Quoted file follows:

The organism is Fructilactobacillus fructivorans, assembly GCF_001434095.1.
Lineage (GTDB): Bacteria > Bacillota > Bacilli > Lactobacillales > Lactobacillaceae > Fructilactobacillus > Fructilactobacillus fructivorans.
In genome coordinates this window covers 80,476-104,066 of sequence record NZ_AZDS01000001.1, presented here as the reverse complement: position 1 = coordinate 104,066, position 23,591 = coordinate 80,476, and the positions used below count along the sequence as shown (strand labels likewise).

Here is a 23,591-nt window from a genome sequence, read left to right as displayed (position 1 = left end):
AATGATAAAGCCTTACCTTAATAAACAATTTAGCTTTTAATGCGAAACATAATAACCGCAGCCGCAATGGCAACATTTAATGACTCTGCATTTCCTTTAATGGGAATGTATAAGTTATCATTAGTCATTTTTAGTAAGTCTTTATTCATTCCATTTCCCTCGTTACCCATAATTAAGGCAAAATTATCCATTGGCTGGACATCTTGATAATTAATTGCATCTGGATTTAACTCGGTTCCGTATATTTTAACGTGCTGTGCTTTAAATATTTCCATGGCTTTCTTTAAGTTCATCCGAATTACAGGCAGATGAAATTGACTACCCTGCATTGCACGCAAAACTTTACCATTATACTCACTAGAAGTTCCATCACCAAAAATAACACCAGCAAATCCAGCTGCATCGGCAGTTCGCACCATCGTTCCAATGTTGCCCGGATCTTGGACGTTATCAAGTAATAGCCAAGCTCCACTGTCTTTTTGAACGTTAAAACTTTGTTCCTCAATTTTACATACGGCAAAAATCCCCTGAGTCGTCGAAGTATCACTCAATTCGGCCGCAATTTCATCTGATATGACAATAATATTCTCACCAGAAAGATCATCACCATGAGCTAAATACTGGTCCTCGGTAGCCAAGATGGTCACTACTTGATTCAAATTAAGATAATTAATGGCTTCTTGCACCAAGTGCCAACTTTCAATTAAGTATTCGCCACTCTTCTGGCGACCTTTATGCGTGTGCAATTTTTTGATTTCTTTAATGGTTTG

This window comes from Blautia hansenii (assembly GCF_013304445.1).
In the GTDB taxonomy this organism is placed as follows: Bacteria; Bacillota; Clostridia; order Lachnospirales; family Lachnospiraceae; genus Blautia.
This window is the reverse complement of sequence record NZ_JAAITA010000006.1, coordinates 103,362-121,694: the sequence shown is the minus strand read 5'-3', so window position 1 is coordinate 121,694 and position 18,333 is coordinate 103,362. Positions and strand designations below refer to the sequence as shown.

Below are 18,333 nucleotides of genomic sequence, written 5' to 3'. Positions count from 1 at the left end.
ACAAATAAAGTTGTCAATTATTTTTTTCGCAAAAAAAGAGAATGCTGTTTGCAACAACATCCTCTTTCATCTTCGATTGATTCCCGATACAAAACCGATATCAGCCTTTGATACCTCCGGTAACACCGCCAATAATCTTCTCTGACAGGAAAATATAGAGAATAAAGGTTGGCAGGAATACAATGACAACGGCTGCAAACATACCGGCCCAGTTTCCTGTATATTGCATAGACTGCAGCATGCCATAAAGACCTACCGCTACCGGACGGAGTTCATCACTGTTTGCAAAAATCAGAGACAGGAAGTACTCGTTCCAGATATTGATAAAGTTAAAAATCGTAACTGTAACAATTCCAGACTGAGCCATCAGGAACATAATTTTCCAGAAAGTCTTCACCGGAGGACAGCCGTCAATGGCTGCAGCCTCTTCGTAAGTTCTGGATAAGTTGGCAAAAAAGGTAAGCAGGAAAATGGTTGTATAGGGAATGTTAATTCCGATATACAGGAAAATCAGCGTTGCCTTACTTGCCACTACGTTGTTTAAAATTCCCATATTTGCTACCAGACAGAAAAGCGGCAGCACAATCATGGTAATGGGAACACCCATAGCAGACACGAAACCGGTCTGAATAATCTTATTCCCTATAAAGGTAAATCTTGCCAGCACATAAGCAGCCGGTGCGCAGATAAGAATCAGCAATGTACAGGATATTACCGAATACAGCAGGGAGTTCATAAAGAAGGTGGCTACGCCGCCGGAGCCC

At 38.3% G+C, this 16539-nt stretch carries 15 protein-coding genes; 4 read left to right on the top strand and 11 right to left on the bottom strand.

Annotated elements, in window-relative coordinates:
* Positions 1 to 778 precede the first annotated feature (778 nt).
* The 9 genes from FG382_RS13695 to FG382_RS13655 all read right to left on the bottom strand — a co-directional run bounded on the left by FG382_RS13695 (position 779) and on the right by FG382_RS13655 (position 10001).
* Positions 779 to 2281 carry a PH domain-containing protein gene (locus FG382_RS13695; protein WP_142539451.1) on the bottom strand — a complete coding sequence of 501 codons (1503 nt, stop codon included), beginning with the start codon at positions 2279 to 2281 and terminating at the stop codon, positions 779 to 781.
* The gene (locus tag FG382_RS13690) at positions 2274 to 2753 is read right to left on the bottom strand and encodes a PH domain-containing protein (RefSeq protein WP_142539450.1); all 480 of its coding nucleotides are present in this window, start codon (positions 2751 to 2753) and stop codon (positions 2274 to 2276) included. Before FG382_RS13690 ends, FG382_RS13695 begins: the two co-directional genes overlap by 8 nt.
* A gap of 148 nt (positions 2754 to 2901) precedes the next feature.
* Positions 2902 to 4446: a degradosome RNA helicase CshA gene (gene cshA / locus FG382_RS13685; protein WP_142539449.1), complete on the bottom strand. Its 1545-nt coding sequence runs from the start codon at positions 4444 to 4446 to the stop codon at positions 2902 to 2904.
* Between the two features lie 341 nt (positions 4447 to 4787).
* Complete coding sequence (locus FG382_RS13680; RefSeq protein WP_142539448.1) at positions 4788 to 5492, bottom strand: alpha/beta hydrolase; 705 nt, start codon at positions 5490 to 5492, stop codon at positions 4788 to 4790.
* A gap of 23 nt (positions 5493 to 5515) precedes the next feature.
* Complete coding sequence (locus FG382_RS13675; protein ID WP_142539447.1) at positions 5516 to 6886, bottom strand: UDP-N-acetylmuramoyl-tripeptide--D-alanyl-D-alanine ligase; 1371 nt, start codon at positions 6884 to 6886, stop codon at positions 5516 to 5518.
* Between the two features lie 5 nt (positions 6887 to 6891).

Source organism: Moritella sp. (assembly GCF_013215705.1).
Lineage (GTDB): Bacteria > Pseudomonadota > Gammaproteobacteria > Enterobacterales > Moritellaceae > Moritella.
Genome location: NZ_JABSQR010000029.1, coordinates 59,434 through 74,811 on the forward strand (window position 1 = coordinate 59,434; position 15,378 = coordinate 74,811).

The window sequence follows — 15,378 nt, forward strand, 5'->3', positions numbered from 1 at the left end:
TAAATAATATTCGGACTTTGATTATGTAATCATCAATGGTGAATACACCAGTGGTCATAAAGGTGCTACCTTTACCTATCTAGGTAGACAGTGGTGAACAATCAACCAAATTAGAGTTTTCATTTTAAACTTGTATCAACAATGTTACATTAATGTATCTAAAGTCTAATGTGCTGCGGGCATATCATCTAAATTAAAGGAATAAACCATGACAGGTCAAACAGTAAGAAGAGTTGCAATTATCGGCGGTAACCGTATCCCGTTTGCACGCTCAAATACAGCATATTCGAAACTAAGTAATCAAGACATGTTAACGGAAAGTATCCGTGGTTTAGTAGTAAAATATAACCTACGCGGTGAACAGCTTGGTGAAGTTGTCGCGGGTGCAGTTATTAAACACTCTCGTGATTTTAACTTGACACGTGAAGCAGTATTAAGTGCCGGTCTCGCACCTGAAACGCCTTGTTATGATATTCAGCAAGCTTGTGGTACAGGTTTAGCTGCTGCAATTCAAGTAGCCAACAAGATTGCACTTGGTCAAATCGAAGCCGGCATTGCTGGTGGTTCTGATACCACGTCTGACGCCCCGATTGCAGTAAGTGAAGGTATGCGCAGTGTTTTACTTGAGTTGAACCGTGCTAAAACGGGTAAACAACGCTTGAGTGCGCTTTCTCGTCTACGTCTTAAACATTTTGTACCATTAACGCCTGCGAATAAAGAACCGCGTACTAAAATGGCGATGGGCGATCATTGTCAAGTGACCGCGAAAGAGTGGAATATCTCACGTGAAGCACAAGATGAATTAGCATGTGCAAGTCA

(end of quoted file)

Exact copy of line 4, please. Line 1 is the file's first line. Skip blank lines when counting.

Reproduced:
Here is a 23,591-nt window from a genome sequence, read left to right as displayed (position 1 = left end):